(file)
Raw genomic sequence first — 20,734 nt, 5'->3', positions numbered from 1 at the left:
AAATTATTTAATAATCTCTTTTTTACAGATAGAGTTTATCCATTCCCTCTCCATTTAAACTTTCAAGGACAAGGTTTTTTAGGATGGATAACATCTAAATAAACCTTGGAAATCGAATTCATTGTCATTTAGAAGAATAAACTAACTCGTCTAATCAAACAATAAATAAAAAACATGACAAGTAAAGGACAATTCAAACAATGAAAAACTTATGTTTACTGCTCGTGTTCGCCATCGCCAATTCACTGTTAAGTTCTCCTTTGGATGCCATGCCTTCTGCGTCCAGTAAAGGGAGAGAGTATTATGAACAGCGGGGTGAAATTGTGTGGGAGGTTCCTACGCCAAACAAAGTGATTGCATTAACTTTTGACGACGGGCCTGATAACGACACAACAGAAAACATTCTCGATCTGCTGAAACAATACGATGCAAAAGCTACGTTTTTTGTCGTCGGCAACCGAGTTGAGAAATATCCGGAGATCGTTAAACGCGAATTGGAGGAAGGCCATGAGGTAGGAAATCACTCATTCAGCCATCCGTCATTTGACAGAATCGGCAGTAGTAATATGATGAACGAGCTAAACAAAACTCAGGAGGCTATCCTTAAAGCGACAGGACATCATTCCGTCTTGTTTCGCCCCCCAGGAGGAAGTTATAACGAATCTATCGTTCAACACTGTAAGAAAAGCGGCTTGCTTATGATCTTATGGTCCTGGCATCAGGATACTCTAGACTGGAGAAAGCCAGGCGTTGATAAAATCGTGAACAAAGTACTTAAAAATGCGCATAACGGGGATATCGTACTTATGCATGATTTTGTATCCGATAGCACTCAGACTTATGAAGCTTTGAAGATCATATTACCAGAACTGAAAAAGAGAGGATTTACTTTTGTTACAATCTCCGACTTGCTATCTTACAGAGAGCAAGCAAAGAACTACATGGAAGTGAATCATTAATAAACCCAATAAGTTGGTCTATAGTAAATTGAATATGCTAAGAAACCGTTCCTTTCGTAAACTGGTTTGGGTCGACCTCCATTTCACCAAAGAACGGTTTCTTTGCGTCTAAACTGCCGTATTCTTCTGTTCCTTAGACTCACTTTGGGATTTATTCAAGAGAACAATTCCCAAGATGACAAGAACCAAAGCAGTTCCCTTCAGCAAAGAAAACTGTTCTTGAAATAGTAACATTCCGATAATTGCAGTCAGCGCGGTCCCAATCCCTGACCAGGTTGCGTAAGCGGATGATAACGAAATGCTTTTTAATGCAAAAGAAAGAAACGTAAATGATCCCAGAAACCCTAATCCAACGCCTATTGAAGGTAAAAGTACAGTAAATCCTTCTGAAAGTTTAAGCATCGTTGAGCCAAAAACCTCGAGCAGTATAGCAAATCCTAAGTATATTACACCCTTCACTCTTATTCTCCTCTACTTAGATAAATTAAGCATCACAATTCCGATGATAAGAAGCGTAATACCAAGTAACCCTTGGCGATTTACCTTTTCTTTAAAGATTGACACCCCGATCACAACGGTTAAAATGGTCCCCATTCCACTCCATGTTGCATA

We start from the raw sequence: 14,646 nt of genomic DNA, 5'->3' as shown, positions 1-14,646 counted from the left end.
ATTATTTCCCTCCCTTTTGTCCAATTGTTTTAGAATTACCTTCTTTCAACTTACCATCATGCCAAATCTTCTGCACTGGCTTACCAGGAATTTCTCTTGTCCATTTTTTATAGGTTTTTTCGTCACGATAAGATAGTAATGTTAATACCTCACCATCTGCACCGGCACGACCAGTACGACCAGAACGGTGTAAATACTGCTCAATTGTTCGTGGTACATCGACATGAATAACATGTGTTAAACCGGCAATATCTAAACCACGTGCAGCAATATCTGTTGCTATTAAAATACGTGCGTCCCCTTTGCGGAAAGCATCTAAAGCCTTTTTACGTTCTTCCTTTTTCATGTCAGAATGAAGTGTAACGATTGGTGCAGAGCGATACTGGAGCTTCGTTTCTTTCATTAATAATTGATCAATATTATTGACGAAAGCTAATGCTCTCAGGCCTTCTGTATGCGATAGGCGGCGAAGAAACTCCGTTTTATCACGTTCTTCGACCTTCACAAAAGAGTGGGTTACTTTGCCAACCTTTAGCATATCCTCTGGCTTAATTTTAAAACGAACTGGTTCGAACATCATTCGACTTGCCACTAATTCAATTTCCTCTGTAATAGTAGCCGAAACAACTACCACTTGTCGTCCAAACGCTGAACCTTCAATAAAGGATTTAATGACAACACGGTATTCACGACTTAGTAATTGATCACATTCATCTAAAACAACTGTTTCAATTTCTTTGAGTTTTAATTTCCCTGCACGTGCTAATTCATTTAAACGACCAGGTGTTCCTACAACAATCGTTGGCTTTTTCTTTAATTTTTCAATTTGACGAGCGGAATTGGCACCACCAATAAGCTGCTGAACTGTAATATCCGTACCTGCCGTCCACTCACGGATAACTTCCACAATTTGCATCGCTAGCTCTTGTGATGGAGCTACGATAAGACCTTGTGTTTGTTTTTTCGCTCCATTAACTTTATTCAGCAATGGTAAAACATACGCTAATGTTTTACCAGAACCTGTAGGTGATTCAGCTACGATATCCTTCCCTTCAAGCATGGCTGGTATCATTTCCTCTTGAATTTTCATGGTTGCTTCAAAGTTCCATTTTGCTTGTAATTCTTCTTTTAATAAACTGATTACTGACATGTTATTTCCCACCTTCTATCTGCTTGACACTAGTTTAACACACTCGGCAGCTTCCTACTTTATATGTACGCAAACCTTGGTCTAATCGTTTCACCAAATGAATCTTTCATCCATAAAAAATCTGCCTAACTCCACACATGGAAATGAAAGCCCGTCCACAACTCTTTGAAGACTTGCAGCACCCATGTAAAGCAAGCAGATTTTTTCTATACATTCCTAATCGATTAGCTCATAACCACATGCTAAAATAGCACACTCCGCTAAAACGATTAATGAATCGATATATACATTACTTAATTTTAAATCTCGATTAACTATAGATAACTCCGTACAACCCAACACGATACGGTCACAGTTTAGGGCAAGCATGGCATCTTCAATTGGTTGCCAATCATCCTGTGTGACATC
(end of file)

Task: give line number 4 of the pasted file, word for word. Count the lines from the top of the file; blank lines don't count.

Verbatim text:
ATTATTTCCCTCCCTTTTGTCCAATTGTTTTAGAATTACCTTCTTTCAACTTACCATCATGCCAAATCTTCTGCACTGGCTTACCAGGAATTTCTCTTGTCCATTTTTTATAGGTTTTTTCGTCACGATAAGATAGTAATGTTAATACCTCACCATCTGCACCGGCACGACCAGTACGACCAGAACGGTGTAAATACTGCTCAATTGTTCGTGGTACATCGACATGAATAACATGTGTTAAACCGGCAATATCTAAACCACGTGCAGCAATATCTGTTGCTATTAAAATACGTGCGTCCCCTTTGCGGAAAGCATCTAAAGCCTTTTTACGTTCTTCCTTTTTCATGTCAGAATGAAGTGTAACGATTGGTGCAGAGCGATACTGGAGCTTCGTTTCTTTCATTAATAATTGATCAATATTATTGACGAAAGCTAATGCTCTCAGGCCTTCTGTATGCGATAGGCGGCGAAGAAACTCCGTTTTATCACGTTCTTCGACCTTCACAAAAGAGTGGGTTACTTTGCCAACCTTTAGCATATCCTCTGGCTTAATTTTAAAACGAACTGGTTCGAACATCATTCGACTTGCCACTAATTCAATTTCCTCTGTAATAGTAGCCGAAACAACTACCACTTGTCGTCCAAACGCTGAACCTTCAATAAAGGATTTAATGACAACACGGTATTCACGACTTAGTAATTGATCACATTCATCTAAAACAACTGTTTCAATTTCTTTGAGTTTTAATTTCCCTGCACGTGCTAATTCATTTAAACGACCAGGTGTTCCTACAACAATCGTTGGCTTTTTCTTTAATTTTTCAATTTGACGAGCGGAATTGGCACCACCAATAAGCTGCTGAACTGTAATATCCGTACCTGCCGTCCACTCACGGATAACTTCCACAATTTGCATCGCTAGCTCTTGTGATGGAGCTACGATAAGACCTTGTGTTTGTTTTTTCGCTCCATTAACTTTATTCAGCAATGGTAAAACATACGCTAATGTTTTACCAGAACCTGTAGGTGATTCAGCTACGATATCCTTCCCTTCAAGCATGGCTGGTATCATTTCCTCTTGAATTTTCATGGTTGCTTCAAAGTTCCATTTTGCTTGTAATTCTTCTTTTAATAAACTGATTACTGACATGTTATTTCCCACCTTCTATCTGCTTGACACTAGTTTAACACACTCGGCAGCTTCCTACTTTATATGTACGCAAACCTTGGTCTAATCGTTTCACCAAATGAATCTTTCATCCATAAAAAATCTGCCTAACTCCACACATGGAAATGAAAGCCCGTCCACAACTCTTTGAAGACTTGCAGCACCCATGTAAAGCAAGCAGATTTTTTCTATACATTCCTAATCGATTAGCTCATAACCACATGCTAAAATAGCACACTCCGCTAAAACGATTAATGAATCGATATATACATTACTTAATTTTAAATCTCGATTAACTATAGATAACTCCGTACAACCCAACACGATACGGTCACAGTTTAGGGCAAGCATGGCATCTTCAATTGGTTGCCAATCATCCTGTGTGACATC